Curious about how to include Open Textbooks and OER into your teaching practice? The BCcampus Open Textbooks team is conducting a four-week-long webinar series in the new year, designed for anyone curious about open educational resources.
“We’ve been getting registrations from people from other provinces and other countries, since we let people at the OpenEd 2014 conference know about it,” said BCcampus manager for open education, Lauri Aesoph. She said over 100 participants including faculty from from Alberta, Sask, BC, and around the world so far signed up for the series of four webinars.
There will be a synchronous session each week from January 12 – February 6, which will be available afterwards for asynchronous participants (great for people outside the Pacific time zone).
Some facts about open textbooks
Open means open to everyone
A textbook becomes “open” when its copyright-holder grants usage rights to the public through an “open license,” which typically includes the right to access, reformat, and customize it at no additional cost. It’s important to note that the open textbook author retains the copyright to the content, not the publisher, as is traditionally the case.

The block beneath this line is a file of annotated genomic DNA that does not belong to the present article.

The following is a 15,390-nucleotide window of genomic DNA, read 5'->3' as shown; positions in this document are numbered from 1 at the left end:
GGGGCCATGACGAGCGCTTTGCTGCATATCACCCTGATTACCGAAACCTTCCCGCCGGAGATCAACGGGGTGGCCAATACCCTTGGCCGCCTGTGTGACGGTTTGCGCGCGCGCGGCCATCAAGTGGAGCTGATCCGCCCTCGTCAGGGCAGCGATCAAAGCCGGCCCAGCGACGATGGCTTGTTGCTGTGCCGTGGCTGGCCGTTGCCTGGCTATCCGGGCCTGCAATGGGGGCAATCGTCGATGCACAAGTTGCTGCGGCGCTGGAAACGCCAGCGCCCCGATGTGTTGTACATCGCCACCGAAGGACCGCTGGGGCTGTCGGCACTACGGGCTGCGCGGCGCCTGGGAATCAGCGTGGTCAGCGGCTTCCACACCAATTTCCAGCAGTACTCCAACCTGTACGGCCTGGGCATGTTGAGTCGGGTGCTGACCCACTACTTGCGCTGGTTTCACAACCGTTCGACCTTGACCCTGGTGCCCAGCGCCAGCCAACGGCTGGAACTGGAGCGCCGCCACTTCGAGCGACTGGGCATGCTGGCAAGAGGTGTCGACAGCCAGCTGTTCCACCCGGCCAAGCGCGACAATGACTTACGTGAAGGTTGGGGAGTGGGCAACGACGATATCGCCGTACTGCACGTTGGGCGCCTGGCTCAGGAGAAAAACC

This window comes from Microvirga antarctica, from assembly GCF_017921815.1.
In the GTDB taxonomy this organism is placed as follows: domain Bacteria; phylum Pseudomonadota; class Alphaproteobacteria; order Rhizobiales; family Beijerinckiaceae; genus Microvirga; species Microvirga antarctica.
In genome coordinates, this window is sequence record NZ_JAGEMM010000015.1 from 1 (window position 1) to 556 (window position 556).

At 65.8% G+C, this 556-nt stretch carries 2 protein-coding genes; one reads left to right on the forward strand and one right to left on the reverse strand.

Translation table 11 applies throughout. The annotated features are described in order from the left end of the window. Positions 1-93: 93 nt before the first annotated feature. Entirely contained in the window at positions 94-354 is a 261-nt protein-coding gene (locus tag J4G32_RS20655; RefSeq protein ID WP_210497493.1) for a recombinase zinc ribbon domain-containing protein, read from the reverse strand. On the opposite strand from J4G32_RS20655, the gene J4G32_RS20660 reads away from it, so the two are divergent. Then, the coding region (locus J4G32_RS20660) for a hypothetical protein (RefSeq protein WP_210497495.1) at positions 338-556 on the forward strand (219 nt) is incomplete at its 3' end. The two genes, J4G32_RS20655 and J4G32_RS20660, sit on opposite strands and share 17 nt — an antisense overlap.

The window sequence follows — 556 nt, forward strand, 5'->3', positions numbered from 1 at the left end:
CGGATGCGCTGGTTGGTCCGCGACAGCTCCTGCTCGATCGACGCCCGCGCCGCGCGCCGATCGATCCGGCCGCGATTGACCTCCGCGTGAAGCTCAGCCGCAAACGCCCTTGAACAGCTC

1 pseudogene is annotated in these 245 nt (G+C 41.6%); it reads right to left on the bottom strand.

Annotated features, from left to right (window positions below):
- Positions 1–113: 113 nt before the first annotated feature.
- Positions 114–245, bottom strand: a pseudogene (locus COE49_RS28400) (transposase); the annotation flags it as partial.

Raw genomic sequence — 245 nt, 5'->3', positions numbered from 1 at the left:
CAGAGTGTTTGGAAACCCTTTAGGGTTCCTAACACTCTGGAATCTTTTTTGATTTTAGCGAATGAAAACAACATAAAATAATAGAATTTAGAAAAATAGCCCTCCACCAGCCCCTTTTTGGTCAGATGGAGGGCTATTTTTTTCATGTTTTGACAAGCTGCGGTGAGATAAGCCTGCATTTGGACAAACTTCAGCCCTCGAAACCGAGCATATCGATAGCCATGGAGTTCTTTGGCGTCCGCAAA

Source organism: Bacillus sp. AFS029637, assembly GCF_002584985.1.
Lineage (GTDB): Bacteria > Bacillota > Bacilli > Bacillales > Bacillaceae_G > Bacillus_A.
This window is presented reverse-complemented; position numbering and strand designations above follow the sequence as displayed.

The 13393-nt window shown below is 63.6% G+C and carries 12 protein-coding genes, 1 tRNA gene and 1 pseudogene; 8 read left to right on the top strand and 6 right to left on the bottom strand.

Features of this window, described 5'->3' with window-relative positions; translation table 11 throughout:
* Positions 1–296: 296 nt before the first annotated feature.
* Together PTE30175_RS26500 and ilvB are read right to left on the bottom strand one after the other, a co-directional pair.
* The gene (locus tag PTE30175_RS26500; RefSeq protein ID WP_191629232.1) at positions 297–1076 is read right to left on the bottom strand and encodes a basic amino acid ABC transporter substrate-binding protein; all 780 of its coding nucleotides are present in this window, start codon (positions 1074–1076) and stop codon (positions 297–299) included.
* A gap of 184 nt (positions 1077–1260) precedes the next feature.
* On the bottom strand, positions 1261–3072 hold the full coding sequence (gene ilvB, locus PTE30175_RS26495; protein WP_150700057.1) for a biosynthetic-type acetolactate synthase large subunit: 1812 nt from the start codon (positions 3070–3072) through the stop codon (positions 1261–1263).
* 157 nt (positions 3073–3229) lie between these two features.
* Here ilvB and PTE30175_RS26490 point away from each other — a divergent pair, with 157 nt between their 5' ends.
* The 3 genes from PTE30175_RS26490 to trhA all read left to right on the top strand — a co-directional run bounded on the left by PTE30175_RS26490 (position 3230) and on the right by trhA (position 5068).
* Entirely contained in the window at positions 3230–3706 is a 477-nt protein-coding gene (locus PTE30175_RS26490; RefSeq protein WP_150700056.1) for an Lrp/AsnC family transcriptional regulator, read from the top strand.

Open textbooks look much like any other textbook
Hard copies of open textbooks look much like traditional texts. The primary difference is the price: open textbooks are also accessible online at no cost and the hard copies are optional and affordably priced.
There are lots of them
Thousands of open textbooks already exist and more are on the way.
Author payment varies
Open publishing models are still evolving, so author payment varies. Some are paid royalties on print sales, some receive grant support, and others choose to write on their own time. At BCcampus, we give grant support to promote creation of new textbooks, if they are needed. We’d rather adapt existing ones first, though.
The quality is comparable to any other textbook
Many open textbooks are developed through traditional peer review, others are vetted by experts. As with any textbook, the instructor is the final judge of whether an open textbook meets the needs of the course.